Unicorn, legendary creature taking after a pony or a child with a solitary horn on its brow. The unicorn showed up in early Mesopotamian craftsmanships, and it likewise was alluded to in the old fantasies of India and China. The most punctual depiction in Greek writing of a solitary horned (Greek monokerōs, Latin unicornis) creature was by the history specialist Ctesias (c. 400 BCE), who related that the Indian wild ass was the size of a steed, with a white body, purple head, and blue eyes, and on its temple was a cubit-long horn hued red at the pointed tip, dark in the center, and white at the base. The individuals who drank from its horn were believed to be shielded from stomach inconvenience, epilepsy, and toxic substance. It was armada of foot and hard to catch. The real creature behind Ctesias' depiction was most likely the Indian rhinoceros.
Certain poetical entries of the Bible allude to a solid and awe inspiring horned creature called reʾem. This word was deciphered "unicorn" or "rhinoceros" in numerous forms of the Bible, yet numerous advanced interpretations incline toward "wild bull" (aurochs), which is the right significance of the Hebrew reʾem. As a scriptural creature, the unicorn was deciphered symbolically in the early Christian church. One of the most punctual such understandings shows up in the antiquated Greek bestiary known as the Physiologus, which expresses that the unicorn is a solid, furious creature that can be gotten just if a virgin lady is tossed before it. The unicorn jumps into the virgin's lap, and she suckles it and leads it to the ruler's royal residence. Medieval scholars consequently compared the unicorn to Christ, who raised up a horn of salvation for humankind and stayed in the belly of the Virgin Mary. Different legends recount the unicorn's battle with the elephant, whom it at long last lances to death with its horn, and of the unicorn's filtering of harmed waters with its horn so different creatures may drink.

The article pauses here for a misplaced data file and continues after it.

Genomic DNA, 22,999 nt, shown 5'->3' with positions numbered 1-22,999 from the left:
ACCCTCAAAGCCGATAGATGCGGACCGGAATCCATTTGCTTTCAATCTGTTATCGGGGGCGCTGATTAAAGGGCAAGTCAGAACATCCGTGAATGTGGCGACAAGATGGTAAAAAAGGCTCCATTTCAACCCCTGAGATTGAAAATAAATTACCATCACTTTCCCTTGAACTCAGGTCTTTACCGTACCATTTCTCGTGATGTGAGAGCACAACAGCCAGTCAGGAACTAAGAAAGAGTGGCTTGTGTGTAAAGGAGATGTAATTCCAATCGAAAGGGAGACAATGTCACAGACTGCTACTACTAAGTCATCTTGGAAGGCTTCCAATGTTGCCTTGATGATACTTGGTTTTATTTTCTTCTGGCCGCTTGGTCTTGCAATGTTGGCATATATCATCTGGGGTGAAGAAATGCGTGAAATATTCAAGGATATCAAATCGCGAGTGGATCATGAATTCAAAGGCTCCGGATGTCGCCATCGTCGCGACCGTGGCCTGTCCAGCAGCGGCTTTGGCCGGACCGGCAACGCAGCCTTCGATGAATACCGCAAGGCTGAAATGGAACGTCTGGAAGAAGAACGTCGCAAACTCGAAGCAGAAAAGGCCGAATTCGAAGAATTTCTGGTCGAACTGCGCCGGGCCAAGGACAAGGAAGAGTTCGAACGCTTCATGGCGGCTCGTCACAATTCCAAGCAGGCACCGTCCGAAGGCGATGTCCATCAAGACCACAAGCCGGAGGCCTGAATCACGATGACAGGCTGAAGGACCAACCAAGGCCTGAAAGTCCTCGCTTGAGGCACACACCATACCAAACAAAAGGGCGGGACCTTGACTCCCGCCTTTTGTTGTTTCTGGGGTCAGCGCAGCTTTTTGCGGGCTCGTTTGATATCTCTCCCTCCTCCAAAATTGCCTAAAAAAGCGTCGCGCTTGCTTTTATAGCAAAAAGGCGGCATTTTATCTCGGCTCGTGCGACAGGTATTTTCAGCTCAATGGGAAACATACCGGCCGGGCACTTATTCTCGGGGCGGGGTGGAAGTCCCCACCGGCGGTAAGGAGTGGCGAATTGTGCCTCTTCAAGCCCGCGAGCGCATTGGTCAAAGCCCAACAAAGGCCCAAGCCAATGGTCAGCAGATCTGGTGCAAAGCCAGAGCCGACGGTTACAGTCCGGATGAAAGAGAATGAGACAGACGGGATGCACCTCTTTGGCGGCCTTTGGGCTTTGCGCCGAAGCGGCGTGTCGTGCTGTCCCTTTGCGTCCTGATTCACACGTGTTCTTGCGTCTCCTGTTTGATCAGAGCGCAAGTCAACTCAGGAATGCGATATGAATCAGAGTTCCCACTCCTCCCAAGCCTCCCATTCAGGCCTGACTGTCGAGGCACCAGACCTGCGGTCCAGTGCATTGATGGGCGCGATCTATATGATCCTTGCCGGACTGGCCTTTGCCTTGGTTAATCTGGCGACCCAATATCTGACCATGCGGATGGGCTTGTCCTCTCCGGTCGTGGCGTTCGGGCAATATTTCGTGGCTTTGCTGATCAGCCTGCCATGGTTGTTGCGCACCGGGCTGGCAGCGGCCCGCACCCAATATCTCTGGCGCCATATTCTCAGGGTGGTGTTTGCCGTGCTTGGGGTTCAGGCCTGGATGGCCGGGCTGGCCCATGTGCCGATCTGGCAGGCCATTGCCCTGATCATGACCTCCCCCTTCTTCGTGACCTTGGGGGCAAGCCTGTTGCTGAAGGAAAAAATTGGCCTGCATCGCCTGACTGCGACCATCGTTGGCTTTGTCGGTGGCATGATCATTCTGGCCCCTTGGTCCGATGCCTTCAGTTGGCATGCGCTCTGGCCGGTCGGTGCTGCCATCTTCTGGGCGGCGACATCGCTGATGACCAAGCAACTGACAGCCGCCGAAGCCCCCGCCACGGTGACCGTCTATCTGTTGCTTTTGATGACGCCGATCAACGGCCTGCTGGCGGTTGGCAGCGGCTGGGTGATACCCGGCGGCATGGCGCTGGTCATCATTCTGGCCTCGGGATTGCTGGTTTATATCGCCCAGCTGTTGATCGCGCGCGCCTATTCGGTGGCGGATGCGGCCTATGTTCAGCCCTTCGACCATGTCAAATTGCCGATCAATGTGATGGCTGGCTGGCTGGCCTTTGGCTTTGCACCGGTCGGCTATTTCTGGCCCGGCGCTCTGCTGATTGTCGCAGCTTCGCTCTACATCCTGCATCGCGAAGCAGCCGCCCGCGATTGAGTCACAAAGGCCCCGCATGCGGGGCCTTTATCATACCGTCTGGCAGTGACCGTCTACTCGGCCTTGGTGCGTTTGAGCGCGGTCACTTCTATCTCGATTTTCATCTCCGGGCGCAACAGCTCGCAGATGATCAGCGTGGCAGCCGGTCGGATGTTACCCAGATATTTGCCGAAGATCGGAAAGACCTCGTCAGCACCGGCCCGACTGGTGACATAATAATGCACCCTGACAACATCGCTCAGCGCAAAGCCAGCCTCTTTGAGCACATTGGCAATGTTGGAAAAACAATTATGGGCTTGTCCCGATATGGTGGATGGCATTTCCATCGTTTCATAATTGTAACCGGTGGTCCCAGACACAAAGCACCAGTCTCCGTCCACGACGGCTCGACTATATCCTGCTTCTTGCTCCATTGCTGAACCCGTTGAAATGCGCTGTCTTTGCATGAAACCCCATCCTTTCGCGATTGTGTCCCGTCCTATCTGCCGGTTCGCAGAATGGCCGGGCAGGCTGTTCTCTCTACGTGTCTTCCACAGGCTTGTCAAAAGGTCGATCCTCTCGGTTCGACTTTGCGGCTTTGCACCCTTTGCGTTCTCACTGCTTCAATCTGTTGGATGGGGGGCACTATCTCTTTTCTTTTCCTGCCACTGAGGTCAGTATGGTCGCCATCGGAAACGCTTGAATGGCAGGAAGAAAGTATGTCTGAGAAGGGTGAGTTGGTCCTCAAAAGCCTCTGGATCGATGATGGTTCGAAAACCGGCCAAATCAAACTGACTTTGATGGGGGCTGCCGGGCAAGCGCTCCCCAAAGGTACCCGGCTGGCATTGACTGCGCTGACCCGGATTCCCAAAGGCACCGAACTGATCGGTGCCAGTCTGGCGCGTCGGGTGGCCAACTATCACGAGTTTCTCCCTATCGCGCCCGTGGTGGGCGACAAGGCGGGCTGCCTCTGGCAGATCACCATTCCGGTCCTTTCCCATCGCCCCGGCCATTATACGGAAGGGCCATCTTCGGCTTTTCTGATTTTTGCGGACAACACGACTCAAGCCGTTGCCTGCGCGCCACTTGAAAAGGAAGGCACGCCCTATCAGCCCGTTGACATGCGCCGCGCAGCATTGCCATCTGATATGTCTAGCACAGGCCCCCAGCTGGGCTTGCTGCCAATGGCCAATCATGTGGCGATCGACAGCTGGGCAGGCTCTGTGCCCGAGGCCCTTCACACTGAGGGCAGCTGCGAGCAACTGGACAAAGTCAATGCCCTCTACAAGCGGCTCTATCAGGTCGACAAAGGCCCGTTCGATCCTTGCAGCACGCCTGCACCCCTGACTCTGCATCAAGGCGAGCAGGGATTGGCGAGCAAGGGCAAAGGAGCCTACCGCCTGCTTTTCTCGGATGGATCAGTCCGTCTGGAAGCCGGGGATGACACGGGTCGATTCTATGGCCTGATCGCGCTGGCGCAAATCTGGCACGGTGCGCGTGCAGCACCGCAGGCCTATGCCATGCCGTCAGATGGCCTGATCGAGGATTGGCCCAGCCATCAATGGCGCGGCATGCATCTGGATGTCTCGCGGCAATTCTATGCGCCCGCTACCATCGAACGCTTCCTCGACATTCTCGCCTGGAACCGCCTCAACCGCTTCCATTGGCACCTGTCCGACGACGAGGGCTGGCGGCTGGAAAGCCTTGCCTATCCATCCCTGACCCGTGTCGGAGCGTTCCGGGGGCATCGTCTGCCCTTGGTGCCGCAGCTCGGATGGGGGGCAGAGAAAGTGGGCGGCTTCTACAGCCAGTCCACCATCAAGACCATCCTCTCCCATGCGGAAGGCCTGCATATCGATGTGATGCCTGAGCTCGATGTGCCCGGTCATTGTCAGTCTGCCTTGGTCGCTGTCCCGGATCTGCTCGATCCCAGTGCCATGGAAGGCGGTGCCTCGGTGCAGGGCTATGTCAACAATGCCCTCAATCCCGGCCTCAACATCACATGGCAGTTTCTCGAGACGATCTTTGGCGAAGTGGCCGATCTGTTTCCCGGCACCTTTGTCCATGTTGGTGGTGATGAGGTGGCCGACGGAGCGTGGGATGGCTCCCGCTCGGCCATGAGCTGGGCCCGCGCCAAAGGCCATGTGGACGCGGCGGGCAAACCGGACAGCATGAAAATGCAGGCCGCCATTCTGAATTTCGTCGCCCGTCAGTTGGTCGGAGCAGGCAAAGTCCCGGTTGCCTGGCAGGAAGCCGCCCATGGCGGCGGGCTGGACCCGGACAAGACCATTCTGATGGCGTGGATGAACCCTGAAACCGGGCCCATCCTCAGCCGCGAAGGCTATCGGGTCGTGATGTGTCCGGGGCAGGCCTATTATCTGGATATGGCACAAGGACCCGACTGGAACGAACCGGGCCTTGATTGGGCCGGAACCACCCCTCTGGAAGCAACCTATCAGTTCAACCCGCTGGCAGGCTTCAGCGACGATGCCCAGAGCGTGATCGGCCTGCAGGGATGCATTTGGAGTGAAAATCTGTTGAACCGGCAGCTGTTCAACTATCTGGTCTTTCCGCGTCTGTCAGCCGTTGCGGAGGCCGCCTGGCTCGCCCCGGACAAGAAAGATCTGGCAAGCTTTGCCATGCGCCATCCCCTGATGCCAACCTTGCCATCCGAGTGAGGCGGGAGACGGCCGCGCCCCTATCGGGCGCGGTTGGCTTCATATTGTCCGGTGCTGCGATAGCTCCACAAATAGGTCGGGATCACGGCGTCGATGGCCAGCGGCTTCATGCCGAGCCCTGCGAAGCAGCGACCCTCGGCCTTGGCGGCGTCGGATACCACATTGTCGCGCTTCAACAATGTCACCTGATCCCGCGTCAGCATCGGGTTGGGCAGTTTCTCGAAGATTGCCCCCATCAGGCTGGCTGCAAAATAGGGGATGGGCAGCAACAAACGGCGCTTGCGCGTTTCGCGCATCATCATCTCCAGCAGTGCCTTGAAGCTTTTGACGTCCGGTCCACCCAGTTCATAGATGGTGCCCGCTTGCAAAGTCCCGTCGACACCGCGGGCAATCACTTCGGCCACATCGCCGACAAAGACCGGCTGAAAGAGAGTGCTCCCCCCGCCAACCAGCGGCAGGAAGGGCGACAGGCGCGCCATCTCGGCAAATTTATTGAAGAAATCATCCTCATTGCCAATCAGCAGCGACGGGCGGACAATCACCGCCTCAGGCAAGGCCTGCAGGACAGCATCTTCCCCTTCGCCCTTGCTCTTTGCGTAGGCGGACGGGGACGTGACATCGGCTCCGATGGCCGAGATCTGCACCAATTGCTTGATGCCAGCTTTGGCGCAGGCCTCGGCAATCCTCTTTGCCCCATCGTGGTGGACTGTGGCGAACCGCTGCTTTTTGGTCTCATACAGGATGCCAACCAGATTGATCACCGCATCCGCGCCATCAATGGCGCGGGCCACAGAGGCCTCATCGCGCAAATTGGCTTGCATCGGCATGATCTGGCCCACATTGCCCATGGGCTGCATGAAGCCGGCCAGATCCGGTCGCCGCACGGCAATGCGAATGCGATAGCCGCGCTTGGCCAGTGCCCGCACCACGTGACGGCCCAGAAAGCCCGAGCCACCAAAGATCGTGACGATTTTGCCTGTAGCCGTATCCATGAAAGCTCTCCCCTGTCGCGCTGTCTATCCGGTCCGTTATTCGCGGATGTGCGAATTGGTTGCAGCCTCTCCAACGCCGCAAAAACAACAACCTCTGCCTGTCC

Cups supposedly made of unicorn horn—yet really made of rhinoceros horn or narwhal tusk—were profoundly esteemed by significant people in the Middle Ages as an insurance against harmed drinks. Many fine portrayals of the chase of the unicorn make due in medieval craftsmanship, in Europe as well as in the Islamic world and in China.